With Candelaria Mendoza, Brian Dillard, and John Rodriguez of the City of San Antonio
NCC: Could you start by telling us a bit about the broadband landscape in San Antonio?
City of San Antonio: We are not unique in San Antonio. We are really similar to everybody else who is struggling with broadband issues, even in a big city. We have several internet service providers. Of course, we have those same conversations with them and get feedback from them saying that the majority of San Antonio has access. However, we know that whether the connection is there or not, we still have well over 20% of our community that doesn’t have a home broadband connection.
So we are really figuring out why, and it’s pretty much everything that other communities struggle with, whether it’s not having the skills, affordability, or a combination thereof. Getting details around the “why” is the reason the City of San Antonio partnered with the Digital inclusion Alliance of San Antonio and the University of Texas at San Antonio to do a Digital Inclusion Survey and Assessment in 2019-2020.
The survey allowed us to capture a pre-COVID picture of our digital divide. Obviously we think it’s worse than what we were able to capture because of the irony of capturing people that are in the digital divide in a survey and the impacts of COVID. With the responses we did get, we were able to capture a pretty good picture around connectivity, access, and digital literacy skills in San Antonio.
We still have a lot of broadband issues, even though we have several internet service providers within San Antonio. That means it’s more about all of us stepping up and understanding that the free market isn’t working for everyone and this isn’t just an item that we can say the “internet service providers are going to take care of,” and walk away. It requires a holistic strategy with partnership and resources to improve access, adoption, and digital literacy for our community.
There are many amazing organizations and partnerships that are working to improve digital inclusion in San Antonio. The City of San Antonio is currently partnering with several independent school districts, Alamo Colleges, City Education Partners, Methodist Healthcare Ministries, Bexar County, Texas A&M San Antonio, Digital Inclusion Alliance of San Antonio, and more to improve connectivity to our students through the Connected Beyond the Classroom initiative. San Antonio needs to try and figure out a way to support our students, especially during this time where distance learning is everywhere and they need that connectivity at home. If successful, it could future-proof their internet access and give them what they need to succeed, not just what’s available.
What are San Antonio’s goals for 2021?
Our main goal is to connect students through the Connected Beyond the Classroom project that Council approved as part of the City’s COVID-19 Recovery and Resiliency plan. The project is leveraging assets and partners to build a private LTE network to connect up to 20,000 students back to their school’s network and educational resources for up to eight school districts in 50 priority neighborhoods. We used the data that we have from the Digital Inclusion Survey and Assessment and from our partners to make sure that we’re going to the areas where the need is, and not just not letting technology dictate where we’re going. It’s going to be difficult and we’re going to experience some challenges because there are not as many assets there, but equity is very important and needs to be one of our main drivers.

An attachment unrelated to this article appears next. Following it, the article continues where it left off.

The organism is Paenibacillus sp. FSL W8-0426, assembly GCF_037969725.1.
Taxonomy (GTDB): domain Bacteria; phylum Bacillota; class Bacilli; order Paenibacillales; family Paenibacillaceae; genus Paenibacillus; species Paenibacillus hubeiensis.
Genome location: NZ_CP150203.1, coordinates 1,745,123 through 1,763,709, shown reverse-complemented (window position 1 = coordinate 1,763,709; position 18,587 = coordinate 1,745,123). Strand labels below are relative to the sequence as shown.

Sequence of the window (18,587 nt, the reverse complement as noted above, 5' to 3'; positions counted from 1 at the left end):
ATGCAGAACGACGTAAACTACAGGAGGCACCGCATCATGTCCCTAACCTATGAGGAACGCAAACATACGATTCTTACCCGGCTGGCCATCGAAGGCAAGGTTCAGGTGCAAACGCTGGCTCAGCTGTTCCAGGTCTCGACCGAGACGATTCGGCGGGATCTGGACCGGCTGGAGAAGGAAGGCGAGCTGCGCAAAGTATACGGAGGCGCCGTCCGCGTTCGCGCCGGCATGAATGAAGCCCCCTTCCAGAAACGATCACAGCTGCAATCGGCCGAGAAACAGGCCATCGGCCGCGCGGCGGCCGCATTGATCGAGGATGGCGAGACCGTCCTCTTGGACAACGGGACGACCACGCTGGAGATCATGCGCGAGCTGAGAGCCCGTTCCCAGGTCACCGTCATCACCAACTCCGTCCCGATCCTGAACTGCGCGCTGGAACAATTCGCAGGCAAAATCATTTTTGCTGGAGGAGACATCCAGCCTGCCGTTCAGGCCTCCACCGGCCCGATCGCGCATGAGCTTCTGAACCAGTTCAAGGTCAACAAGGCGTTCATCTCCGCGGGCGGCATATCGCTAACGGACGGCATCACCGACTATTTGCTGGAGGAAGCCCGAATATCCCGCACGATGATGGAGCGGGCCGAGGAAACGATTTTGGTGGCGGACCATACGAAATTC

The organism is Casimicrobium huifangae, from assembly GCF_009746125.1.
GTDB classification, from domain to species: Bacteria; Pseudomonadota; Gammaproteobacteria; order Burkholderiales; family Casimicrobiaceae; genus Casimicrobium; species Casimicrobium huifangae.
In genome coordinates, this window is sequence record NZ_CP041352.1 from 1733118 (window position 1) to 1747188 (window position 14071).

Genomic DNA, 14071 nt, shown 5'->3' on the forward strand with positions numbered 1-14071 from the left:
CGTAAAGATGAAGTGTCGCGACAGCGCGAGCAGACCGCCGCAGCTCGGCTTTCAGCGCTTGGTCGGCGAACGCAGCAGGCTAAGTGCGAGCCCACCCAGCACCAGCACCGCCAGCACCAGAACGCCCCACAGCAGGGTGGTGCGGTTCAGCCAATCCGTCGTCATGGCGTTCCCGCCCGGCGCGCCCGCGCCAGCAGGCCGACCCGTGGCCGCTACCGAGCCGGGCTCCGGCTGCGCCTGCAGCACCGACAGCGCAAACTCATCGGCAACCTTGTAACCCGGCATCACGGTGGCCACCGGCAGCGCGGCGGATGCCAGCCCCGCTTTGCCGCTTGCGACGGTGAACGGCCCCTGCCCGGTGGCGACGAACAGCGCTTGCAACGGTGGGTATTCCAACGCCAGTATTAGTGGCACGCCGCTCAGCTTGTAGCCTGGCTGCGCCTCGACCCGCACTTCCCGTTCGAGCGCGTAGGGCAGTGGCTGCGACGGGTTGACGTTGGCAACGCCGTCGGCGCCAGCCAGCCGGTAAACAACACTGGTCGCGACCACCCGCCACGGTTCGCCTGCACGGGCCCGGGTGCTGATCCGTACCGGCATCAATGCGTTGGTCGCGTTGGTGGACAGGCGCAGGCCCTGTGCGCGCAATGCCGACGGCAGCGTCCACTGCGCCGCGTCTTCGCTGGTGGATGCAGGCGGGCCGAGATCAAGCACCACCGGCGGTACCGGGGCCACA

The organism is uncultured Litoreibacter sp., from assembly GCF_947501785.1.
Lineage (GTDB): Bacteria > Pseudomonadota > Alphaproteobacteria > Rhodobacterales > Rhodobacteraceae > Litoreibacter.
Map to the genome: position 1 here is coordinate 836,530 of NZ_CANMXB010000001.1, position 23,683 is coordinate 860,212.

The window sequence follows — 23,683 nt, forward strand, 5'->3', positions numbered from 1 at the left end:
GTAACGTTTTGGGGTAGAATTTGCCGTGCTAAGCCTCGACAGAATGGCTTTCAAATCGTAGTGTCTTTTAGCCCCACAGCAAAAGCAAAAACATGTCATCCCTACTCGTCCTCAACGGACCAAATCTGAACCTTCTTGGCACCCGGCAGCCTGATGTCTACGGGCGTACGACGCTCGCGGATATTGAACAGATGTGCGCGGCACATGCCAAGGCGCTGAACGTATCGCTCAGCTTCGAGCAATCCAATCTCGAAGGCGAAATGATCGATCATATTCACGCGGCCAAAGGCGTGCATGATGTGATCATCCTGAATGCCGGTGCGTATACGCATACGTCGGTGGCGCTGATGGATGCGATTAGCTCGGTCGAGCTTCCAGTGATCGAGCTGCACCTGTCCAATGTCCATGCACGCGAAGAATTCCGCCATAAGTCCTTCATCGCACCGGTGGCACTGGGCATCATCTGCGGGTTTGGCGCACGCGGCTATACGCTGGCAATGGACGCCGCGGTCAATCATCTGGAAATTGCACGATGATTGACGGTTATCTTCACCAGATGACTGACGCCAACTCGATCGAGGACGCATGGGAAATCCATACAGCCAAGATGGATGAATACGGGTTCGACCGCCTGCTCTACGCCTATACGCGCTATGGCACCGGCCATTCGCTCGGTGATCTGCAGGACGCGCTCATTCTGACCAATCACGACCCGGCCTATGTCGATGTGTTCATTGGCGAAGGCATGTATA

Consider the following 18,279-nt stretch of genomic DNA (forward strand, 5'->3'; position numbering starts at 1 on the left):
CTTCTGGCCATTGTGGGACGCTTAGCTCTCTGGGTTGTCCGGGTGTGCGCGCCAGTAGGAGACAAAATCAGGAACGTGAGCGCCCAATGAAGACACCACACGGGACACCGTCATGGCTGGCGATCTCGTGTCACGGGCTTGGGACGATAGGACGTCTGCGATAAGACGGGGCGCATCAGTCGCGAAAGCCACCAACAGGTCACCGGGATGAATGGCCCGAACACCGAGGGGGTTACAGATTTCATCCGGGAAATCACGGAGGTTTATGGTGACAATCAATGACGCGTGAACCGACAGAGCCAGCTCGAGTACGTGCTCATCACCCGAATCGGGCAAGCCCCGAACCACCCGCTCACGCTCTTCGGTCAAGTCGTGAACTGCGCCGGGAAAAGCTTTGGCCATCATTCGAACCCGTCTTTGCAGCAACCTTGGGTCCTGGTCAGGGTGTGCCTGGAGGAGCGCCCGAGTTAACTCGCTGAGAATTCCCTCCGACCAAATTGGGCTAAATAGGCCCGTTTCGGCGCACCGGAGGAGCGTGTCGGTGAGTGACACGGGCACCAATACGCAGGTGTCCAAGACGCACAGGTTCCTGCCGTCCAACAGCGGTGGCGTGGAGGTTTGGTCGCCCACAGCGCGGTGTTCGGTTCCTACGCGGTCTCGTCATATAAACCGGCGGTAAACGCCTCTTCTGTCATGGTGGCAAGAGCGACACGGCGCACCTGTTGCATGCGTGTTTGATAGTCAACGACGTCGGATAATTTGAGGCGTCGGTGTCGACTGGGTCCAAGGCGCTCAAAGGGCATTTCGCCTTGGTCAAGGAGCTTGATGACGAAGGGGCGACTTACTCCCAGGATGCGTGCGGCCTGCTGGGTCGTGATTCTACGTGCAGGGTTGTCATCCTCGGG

Our focus in 2021 will be to build that infrastructure out and hit 50 neighborhoods if our resources allow us to in order to connect those 20,000 students. We’re also in conversations about building a collaborative and comprehensive digital equity plan for San Antonio and BexarCounty. We’re hoping that there’s going to be an alignment from San Antonio’s equity plan to the state plan because Texas doesn’t have one. It’s one of the States that doesn’t, so we’re hoping we can get that ball rolling as well.
If you were in front of federal leaders right now, what would you want to tell them?
The main item is making sure that they’re in support of a national broadband plan and that there’s a focus on rural and urban areas. Although there’s a huge issue with connectivity in rural areas, disconnected populations in urban areas also need support. Urban areas have more people and are more diverse. We need to focus on socio-economic indicators and ensure there’s equity in the support that’s going to be distributed across the states.
We also want to focus on the conversation at the FCC to allow educational agencies and libraries to use their E-rate infrastructure and resources outside of their physical walls to future proof our education system. It’s no longer about what happens within the walls of the school. It’s also about what happens in the comfort and convenience of everybody’s home. It needs to be available 24/7 and it needs to go beyond hotspots.
Are there any other challenges San Antonio is focusing on this year?
Our biggest challenge is responding to the overall impacts of COVID-19 on our community. Everything from housing assistance, workforce development, and homelessness.